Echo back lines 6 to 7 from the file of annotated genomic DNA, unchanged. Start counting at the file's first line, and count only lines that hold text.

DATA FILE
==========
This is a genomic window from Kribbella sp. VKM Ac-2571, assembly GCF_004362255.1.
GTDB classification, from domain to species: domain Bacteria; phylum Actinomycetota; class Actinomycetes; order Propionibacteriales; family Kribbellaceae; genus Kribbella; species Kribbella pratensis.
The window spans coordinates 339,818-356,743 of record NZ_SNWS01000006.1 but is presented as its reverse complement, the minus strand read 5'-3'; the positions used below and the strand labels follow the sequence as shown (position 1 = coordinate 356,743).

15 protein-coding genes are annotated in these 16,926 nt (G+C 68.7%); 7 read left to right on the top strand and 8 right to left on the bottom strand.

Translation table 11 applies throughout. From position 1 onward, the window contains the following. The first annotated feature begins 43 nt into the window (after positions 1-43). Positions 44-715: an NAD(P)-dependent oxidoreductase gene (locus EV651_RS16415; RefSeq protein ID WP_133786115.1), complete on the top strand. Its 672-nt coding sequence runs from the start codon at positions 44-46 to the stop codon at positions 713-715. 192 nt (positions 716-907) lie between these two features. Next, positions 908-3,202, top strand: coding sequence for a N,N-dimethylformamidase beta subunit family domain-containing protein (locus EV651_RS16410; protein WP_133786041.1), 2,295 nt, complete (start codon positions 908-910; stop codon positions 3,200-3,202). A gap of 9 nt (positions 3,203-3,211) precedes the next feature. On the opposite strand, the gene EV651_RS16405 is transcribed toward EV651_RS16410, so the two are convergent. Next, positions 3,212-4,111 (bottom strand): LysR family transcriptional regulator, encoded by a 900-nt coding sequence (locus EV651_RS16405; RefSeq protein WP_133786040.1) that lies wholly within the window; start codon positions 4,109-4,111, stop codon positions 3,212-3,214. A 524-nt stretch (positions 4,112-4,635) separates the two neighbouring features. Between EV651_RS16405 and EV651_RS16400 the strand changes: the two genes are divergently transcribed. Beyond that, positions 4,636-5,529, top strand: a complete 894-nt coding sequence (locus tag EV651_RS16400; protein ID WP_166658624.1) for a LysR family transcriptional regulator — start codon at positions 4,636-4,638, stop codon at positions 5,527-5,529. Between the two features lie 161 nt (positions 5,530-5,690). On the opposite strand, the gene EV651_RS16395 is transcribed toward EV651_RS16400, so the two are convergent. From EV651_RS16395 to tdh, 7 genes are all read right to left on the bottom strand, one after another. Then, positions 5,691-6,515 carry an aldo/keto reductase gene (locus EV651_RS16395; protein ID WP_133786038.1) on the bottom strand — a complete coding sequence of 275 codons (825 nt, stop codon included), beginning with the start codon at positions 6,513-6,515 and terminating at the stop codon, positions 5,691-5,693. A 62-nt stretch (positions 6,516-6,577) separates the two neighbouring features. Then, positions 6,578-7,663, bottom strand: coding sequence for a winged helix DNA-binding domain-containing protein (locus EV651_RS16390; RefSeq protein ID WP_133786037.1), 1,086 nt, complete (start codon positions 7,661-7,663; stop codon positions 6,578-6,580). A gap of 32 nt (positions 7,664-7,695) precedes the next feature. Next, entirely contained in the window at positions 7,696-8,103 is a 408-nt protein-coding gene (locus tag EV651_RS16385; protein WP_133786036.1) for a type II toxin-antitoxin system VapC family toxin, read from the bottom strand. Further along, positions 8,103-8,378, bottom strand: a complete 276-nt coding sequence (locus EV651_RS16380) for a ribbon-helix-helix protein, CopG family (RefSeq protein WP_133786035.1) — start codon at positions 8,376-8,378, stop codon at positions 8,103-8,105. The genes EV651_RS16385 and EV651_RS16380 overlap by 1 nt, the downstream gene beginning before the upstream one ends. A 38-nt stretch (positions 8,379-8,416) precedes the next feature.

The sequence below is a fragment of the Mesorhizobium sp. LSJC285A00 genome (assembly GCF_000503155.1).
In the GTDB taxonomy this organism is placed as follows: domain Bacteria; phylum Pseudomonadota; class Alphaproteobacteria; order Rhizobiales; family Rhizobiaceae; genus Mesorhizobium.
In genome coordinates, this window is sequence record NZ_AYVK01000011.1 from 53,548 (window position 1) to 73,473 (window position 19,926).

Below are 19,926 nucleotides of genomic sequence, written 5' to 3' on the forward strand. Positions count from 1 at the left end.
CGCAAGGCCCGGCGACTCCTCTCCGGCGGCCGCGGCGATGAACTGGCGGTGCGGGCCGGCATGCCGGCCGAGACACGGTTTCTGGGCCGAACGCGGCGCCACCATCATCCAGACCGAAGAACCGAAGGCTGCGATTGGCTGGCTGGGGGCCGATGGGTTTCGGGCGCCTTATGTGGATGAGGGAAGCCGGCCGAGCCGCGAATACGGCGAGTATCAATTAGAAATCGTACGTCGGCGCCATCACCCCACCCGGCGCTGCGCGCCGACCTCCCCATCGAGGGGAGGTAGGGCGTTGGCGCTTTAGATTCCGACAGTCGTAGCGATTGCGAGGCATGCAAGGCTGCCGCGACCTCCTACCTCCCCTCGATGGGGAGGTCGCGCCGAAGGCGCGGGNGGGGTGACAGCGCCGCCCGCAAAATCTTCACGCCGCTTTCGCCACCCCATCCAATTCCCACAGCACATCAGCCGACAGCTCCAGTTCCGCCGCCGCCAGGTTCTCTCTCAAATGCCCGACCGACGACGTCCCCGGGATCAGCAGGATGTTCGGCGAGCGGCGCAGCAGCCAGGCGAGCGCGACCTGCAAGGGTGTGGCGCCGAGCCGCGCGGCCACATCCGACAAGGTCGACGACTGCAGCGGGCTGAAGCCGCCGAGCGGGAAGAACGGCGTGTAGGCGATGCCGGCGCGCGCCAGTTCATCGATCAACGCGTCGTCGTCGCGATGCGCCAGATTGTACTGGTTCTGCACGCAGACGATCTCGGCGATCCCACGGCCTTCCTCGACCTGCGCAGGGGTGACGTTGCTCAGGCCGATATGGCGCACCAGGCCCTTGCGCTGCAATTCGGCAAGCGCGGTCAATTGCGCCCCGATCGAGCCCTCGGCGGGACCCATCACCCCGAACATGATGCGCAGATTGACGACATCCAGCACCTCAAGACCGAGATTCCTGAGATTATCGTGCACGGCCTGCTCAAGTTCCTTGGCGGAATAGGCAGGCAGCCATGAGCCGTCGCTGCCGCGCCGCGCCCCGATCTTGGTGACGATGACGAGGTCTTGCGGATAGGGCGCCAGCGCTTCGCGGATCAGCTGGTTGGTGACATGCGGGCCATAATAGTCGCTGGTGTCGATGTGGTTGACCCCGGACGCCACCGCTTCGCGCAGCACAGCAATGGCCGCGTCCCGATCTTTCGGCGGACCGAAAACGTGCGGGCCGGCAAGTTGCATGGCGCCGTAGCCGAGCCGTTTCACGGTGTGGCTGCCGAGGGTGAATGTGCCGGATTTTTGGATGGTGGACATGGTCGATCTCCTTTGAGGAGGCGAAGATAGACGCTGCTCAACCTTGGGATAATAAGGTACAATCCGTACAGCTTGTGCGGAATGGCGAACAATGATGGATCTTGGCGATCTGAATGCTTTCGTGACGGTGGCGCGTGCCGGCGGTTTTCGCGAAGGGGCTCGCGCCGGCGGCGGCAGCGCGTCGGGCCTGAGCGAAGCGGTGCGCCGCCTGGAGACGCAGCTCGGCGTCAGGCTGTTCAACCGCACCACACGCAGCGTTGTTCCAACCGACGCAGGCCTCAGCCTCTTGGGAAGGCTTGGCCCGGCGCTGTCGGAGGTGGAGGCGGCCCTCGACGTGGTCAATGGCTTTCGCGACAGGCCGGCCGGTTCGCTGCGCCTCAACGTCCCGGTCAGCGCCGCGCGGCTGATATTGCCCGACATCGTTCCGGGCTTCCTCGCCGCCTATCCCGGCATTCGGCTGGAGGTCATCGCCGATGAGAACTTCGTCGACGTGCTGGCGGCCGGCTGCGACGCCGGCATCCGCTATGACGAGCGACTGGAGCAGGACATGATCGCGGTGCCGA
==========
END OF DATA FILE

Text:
The sequence below is a fragment of the Mesorhizobium sp. LSJC285A00 genome (assembly GCF_000503155.1).
In the GTDB taxonomy this organism is placed as follows: domain Bacteria; phylum Pseudomonadota; class Alphaproteobacteria; order Rhizobiales; family Rhizobiaceae; genus Mesorhizobium.